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A Look Around The World: Types Of Eagles & Their Habits

Bald Eagle hunting

Eagles are the definition of avian magnificence. Huge and powerful raptors with sharp talons, these masters of the air always make a big impression!

However, there are so many different types of eagles around the world. They have inspired people for thousands of years and continue to be popular birds. It’s no surprise that we see eagles on flags, national symbols, team mascots, and in other places!

Which eagles live in the USA? Are they common? How many other eagles are there, and how can we tell them from hawks?

 

Types of Eagles

Eagles are members of the Accipitridae; an avian family that also includes hawks and kites. Although eagles are related to hawks, they differ from them in several ways.

Most of all, eagles are bigger, more powerful birds. They are adapted to catching larger types of prey and most sit at the top of their local avian food chain. Many eagles also have feathered legs tipped with powerful talons.

Some eagles are more closely related to each other than others but all are still members of the same avian family and top predators in the places where they occur.

In the USA, four species of eagles have occurred. Two of those, the Bald and Golden Eagles, are fairly common resident species. Two others, the White-tailed and Steller’s Sea-Eagles are very rare visitors from Eurasia.

In other parts of the world, we also find several other eagle species. In this article, you’ll learn about 20 of these fantastic and impressive raptors!

 

Bald Eagle

Bald Eagle

Scientific name: Haliaeetus leucocephalus

Size: 31 inches
Wingspan: 6.6 feet

Adult Bald Eagles are dark brown with unmistakable bright white heads and tails.

Young birds can be trickier to identify but have some white in their wings, body, and tail. All Bald Eagles also have large beaks and resemble a “flying plank” as they soar on their broad, flat wings.

Bald Eagles prey on fish, ducks, and other small and medium-sized animals. They fly down to the water to snatch fish from the surface but also eat dead fish and other carrion too. They won’t hesitate to steal fish from Ospreys and gulls either, and routinely catch waterbirds (even geese!) in the winter months.

Bald Eagles occur as pairs but several can gather at good feeding sites, especially in fall and winter. Formerly endangered, thanks to conservation efforts, we find this magnificent bird of prey around lakes, rivers, marshes, and other wetlands in Alaska, Canada, and much of the lower 48 states.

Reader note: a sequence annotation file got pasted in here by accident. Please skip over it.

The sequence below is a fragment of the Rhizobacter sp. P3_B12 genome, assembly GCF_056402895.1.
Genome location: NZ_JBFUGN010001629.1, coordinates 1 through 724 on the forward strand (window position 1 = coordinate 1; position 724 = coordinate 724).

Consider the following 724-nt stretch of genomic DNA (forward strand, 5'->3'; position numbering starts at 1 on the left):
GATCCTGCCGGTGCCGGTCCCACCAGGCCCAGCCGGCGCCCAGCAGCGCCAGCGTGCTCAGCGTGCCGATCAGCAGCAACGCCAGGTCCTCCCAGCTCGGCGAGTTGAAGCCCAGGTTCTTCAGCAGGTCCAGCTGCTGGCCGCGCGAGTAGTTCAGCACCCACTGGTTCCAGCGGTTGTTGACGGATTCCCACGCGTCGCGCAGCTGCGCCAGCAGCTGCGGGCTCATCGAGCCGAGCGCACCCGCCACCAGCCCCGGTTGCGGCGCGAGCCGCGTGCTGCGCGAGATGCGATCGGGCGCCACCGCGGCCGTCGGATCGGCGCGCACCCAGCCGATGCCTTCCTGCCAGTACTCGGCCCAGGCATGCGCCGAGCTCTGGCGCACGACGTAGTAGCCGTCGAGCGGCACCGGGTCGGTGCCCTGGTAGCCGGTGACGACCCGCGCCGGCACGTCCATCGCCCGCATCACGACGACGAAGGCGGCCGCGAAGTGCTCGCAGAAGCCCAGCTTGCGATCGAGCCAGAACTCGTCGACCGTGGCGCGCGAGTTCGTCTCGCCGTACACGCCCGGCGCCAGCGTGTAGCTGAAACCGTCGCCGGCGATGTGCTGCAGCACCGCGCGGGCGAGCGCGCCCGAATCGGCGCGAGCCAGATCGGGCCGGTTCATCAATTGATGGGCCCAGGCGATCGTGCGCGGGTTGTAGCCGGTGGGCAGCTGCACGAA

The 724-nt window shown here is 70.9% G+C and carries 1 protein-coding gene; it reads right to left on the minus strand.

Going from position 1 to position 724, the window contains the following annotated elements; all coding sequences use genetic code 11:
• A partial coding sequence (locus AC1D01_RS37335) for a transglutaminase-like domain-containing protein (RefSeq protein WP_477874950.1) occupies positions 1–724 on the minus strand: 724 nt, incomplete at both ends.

Golden Eagle

Golden Eagle

Scientific name: Aquila chrysaetos

Size: 30 inches
Wingspan: 6.5 feet

Golden Eagles are impressive, dark brown birds with paler, golden brown on their head and neck. Adults also have some pale golden-brown on their wings and undertail.

Young Golden Eagles resemble adults but have a white patch on each wing and on the base of their tail. In flight, all Golden eagles soar with their wings held in a very shallow “V”.

Related: How similar are Bald Eagles and Golden Eagles?

Golden Eagles prey on a wide variety of animals including rabbits, pikas, foxes, grouse, crows, and other birds. They also occasionally catch larger animals like cranes and young sheep!

These big birds occur as pairs and rarely flock with other Golden Eagles. They hunt in a variety of wild, northern habitats including forests, tundra, and wide, open habitats. The Golden Eagle is also the eagle species with the biggest distribution.

They live in Alaska, Canada, the western USA, parts of northern Africa, and much of Eurasia. Small numbers also winter in the eastern states.

 

Steller’s Sea Eagle

Steller's Sea Eagle

Scientific name: Haliaeetus pelagicus

Size: 37 inches
Wingspan: 7 feet

The Steller’s Sea-Eagle has the distinction of being one the biggest eagle in the world! The Philippine Eagle is just a tiny bit larger in size, but this one comes close. Weight-wise, they are the heaviest eagles in the world.

Steller’s Sea-Eagles are huge, dark eagles with massive yellow beaks, and white shoulders, legs, and tail. Young birds don’t have as much white but still have an over-sized bill, and a wedge-shaped tail.

These big raptors mostly eat salmon and other fish as well as carrion. They can also catch foxes, some other mammals, and birds but need big concentrations of fish for survival. The Steller’s Sea-Eagle is a threatened species that lives on coasts and waterways in eastern Russia.

They also winter in Japan, and parts of China and the Korean Peninsula. Birders typically see Steller’s Sea-Eagles in Japan but many lucky birders also got to see one that had wandered to eastern Canada and Maine!

 

White-tailed Eagle

Scientific name: Haliaeetus albicilla

Size: 31 inches
Wingspan: 6.6 feet

The White-tailed Eagle is the Eurasian equivalent of the Bald Eagle. Like its North American counterpart, the White-tailed Eagle frequents coastal habitats and waterways, and also preys on fish, aquatic birds, carrion, and some other animals.

White-tailed Eagles also have a white tail although it’s more wedge-shaped than the Bald Eagle. Overall, they are dark brown birds with paler feathers on their head, chest, and back, and a big yellow beak.

Young birds are dark brown with bits of white on their wings, body, and tail.

Rarely, a White-tailed Eagle shows up in Alaska or even in the lower 48 states. However, these impressive birds mostly occur along waterways, and in wild areas in parts of northern and eastern Europe, and Russia east to Japan.

Some White-tailed Eagles also live in Greenland and Iceland, and many winter in parts of Europe, central Asia, eastern China, and Japan.

Pallas’s Fish Eagle

Scientific name: Haliaeetus leucoryphus

Size: 31 inches
Wingspan: 6.5 feet